To improve skin texture, Dr. Jones uses the fractionated erbium laser; however, he emphasized that CO2 lasers cannot be used for the hands because the hands do not have the follicular structure to heal properly.
Frederic Brandt, MD, head of the Dermatologic Research Institute in Miami, uses nonablative fractional lasers, such as the 1,927 thulium laser. “That’s great for erasing a lot of actinic damage on the hand, brown spots, and resurfacing the hand, giving it a smoother appearance,” Dr. Brandt said. For discreet lentigos, he combines this treatment with a Q-switched alexandrite or ruby laser.
Dr. Dover uses Q-switched lasers, such as the alexandrite, to remove brown spots, treating once per month for three months. “You can get between 80 and 95 percent improvement of the brown spots and they stay away,” he said. In a 2006 study in the Journal of the American Academy of Dermatology, the Q-switched alexandrite laser and IPL improved freckles and lentigines in Asian patients. Postinflammatory hyperpigmentation did not occur after IPL, but it did occur in eight patients with lentigines and one patient with freckles after treatment with the alexandrite laser (54:804-810).
To treat wrinkling, dermatologists can use a radiofrequency technology like Thermage or the Legacy, which plumps up the collagen, Dr. Sadick said.
To improve the texture of the skin, Dr. Brandt has injected azficel-T (Laviv, Fibrocell Science). With this procedure, three 3-mm punches of skin are removed from behind the ear and cultured; the cells are grown and fibroblasts are reinjected into the dorsum of the hand during three treatments over the course of three months. “That will not so much add volume but improve the texture, fine wrinkling around the hand, the crepiness,” he said. However, he said, because this is expensive, it is not widely used. A study in Dermatologic Surgery by Smith et al. demonstrated that it safely and effectively treated nasolabial fold wrinkles in the face (2012;38:1234-1243).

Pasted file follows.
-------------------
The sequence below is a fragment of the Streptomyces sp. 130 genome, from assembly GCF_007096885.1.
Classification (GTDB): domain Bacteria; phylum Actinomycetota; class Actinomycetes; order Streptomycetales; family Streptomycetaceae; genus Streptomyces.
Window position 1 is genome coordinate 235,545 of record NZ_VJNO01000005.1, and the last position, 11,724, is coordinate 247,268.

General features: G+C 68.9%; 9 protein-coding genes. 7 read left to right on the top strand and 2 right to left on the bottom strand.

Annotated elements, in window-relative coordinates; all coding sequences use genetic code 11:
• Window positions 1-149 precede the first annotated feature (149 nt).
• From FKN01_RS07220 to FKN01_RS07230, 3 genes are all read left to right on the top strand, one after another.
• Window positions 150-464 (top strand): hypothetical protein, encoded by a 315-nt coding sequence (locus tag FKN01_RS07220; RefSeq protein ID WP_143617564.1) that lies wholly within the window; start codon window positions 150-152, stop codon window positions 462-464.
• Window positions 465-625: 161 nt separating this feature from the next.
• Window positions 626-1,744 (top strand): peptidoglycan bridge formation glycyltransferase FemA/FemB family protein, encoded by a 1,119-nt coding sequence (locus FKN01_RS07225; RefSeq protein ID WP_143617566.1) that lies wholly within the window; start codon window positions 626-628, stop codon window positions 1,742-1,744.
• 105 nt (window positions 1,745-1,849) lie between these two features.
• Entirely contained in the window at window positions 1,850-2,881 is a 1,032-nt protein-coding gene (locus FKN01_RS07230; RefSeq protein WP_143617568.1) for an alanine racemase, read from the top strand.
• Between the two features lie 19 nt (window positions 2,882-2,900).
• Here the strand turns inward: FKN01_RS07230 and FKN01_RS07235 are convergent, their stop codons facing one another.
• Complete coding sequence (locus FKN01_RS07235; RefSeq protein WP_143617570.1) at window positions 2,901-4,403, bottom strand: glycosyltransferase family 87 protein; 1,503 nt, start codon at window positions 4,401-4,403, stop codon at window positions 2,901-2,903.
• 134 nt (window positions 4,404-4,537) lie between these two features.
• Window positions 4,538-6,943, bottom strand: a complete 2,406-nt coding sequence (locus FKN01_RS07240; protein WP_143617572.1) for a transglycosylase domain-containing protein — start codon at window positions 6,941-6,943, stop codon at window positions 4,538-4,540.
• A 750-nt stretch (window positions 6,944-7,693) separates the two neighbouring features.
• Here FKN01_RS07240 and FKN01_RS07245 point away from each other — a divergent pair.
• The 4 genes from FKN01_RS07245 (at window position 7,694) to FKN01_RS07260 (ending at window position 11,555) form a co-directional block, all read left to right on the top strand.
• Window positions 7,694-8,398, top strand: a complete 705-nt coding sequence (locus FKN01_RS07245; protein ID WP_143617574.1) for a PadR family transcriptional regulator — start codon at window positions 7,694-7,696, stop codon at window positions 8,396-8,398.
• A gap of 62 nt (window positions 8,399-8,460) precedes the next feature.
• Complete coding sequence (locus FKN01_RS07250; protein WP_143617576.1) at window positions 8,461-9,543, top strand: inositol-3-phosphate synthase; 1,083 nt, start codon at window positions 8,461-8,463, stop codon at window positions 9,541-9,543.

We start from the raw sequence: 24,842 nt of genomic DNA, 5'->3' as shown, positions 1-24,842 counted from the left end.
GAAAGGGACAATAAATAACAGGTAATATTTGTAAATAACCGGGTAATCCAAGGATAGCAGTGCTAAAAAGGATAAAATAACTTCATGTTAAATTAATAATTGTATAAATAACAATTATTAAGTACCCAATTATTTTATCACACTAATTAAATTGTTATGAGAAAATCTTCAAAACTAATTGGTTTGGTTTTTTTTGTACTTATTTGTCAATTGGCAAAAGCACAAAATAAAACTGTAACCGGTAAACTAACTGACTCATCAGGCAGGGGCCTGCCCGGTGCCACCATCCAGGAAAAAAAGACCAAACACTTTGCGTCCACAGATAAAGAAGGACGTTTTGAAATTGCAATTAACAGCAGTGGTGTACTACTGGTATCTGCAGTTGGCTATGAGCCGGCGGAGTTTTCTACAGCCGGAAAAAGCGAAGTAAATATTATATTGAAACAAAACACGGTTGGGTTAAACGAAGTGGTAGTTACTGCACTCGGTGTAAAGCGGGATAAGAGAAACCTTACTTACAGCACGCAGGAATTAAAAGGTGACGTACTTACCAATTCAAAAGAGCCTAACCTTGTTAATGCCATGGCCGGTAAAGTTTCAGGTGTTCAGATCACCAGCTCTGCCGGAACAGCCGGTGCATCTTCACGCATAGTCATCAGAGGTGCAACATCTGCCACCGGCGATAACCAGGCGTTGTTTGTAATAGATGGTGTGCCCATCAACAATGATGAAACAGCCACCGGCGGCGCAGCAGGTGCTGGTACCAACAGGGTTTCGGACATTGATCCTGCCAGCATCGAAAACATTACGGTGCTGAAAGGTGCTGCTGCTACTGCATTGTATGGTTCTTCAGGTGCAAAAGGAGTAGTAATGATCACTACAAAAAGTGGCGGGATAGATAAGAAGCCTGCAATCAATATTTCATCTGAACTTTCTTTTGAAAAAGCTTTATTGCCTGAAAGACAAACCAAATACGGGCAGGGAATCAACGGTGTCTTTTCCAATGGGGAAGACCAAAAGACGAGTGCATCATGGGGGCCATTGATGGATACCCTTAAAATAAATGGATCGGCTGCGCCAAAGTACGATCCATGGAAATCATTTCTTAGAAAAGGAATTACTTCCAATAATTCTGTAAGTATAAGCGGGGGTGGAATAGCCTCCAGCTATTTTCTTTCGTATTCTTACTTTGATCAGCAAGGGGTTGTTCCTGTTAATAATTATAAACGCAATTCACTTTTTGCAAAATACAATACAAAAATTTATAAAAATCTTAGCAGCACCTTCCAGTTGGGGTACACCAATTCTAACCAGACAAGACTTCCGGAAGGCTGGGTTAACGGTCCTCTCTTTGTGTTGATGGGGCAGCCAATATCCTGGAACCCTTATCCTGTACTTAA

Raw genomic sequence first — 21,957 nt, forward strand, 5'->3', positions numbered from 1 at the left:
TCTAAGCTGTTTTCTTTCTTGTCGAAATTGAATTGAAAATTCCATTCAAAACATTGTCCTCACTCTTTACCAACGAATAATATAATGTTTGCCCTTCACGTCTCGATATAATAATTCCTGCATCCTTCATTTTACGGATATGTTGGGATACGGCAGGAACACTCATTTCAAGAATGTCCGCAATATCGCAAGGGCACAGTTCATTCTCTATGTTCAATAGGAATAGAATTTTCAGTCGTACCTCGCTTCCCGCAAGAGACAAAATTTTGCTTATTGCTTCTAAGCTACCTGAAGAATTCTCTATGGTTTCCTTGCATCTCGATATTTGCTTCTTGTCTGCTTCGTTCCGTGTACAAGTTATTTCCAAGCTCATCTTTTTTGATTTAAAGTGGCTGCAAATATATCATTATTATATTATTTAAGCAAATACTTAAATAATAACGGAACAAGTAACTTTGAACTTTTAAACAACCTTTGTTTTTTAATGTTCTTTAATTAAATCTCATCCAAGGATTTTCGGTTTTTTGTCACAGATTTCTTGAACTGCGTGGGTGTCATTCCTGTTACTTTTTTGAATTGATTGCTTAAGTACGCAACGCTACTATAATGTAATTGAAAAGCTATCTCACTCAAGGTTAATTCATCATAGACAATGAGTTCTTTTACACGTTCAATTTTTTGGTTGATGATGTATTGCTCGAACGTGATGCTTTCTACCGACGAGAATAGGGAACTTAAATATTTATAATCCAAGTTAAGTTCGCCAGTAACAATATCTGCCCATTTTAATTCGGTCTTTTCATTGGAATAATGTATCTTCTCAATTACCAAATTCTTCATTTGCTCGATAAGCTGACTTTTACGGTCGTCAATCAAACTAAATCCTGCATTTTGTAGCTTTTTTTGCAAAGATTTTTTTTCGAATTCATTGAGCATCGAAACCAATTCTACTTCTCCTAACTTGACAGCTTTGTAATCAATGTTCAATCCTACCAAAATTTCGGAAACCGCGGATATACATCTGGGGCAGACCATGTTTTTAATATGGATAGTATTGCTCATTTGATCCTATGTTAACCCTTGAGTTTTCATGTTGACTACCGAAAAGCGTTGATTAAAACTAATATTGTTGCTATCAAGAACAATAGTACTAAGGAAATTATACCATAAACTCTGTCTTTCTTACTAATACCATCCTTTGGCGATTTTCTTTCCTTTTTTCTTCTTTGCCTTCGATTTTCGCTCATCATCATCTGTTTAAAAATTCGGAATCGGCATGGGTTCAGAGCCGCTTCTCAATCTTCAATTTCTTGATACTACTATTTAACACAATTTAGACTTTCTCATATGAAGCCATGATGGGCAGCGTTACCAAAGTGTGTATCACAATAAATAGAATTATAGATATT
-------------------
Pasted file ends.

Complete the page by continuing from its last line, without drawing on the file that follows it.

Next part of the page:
Although dermatologists sometimes use chemical peels, lasers are more common. “I think peels are done, but I think now people tend to go more toward lasers because you can be a little more selective and controlled,” Dr. Brandt said.
Resurfacing treatments carry the risk of hyperpigmentation, scarring, and infection, Dr. Werschler said. “But I find those risks to be very, very low and very acceptable in terms of a risk-benefit ratio,” he said. “I would say that they certainly fall within the same range as treatment on the face.”
To reduce the risk of hyperpigmentation, Dr. Butterwick suggested not using lasers on patients with very dark skin. “The lighter skin types, Fitzpatrick I through IV, are quite safe, although, in type III to IV you might choose a laser with a longer wavelength. With IPL, if a patient is tan you need to back off the energy and not try to hit a home run in the first treatment but maybe do two or three treatments a month apart,” she said.
To maintain the effects of resurfacing treatment, dermatologists recommend that patients consistently use sunscreen. Even with this precaution, however, patients probably will need to be treated approximately once per year, Dr. Weiss said. “Unless they wear something totally opaque, chances are that area of skin has accumulated enough lifetime ultraviolet exposure that there are going to be new lesions that occur,” he said.[pagebreak]
Addressing volume loss
To restore volume in the hands, autologous fat transfer has a long history of use. “But fat transfers do take a donor site, harvesting the fat, and then transferring it to the hands, so there is recovery, and it is quite expensive,” Dr. Jones said.